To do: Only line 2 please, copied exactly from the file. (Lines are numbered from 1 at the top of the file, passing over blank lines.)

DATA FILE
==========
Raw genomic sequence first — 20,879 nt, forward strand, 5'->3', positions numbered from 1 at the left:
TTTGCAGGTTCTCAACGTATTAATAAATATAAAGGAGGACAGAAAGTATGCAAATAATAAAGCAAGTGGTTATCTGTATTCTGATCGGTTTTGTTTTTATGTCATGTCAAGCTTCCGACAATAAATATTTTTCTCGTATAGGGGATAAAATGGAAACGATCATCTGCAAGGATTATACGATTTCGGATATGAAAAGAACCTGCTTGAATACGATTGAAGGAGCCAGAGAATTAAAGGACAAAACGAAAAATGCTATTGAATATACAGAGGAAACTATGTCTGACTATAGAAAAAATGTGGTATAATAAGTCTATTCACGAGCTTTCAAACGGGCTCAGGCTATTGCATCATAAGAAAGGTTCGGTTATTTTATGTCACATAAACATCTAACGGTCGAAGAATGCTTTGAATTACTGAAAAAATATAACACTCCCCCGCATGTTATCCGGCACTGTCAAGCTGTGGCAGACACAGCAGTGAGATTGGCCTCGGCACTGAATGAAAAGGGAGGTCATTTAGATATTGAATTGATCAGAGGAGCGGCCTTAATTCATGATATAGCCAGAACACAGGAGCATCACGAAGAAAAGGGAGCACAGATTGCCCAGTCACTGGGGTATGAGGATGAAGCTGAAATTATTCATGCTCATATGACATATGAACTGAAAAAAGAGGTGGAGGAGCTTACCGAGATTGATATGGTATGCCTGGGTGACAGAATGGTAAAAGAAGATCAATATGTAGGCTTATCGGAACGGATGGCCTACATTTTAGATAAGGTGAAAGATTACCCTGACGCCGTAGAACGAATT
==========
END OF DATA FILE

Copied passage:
TTTGCAGGTTCTCAACGTATTAATAAATATAAAGGAGGACAGAAAGTATGCAAATAATAAAGCAAGTGGTTATCTGTATTCTGATCGGTTTTGTTTTTATGTCATGTCAAGCTTCCGACAATAAATATTTTTCTCGTATAGGGGATAAAATGGAAACGATCATCTGCAAGGATTATACGATTTCGGATATGAAAAGAACCTGCTTGAATACGATTGAAGGAGCCAGAGAATTAAAGGACAAAACGAAAAATGCTATTGAATATACAGAGGAAACTATGTCTGACTATAGAAAAAATGTGGTATAATAAGTCTATTCACGAGCTTTCAAACGGGCTCAGGCTATTGCATCATAAGAAAGGTTCGGTTATTTTATGTCACATAAACATCTAACGGTCGAAGAATGCTTTGAATTACTGAAAAAATATAACACTCCCCCGCATGTTATCCGGCACTGTCAAGCTGTGGCAGACACAGCAGTGAGATTGGCCTCGGCACTGAATGAAAAGGGAGGTCATTTAGATATTGAATTGATCAGAGGAGCGGCCTTAATTCATGATATAGCCAGAACACAGGAGCATCACGAAGAAAAGGGAGCACAGATTGCCCAGTCACTGGGGTATGAGGATGAAGCTGAAATTATTCATGCTCATATGACATATGAACTGAAAAAAGAGGTGGAGGAGCTTACCGAGATTGATATGGTATGCCTGGGTGACAGAATGGTAAAAGAAGATCAATATGTAGGCTTATCGGAACGGATGGCCTACATTTTAGATAAGGTGAAAGATTACCCTGACGCCGTAGAACGAATT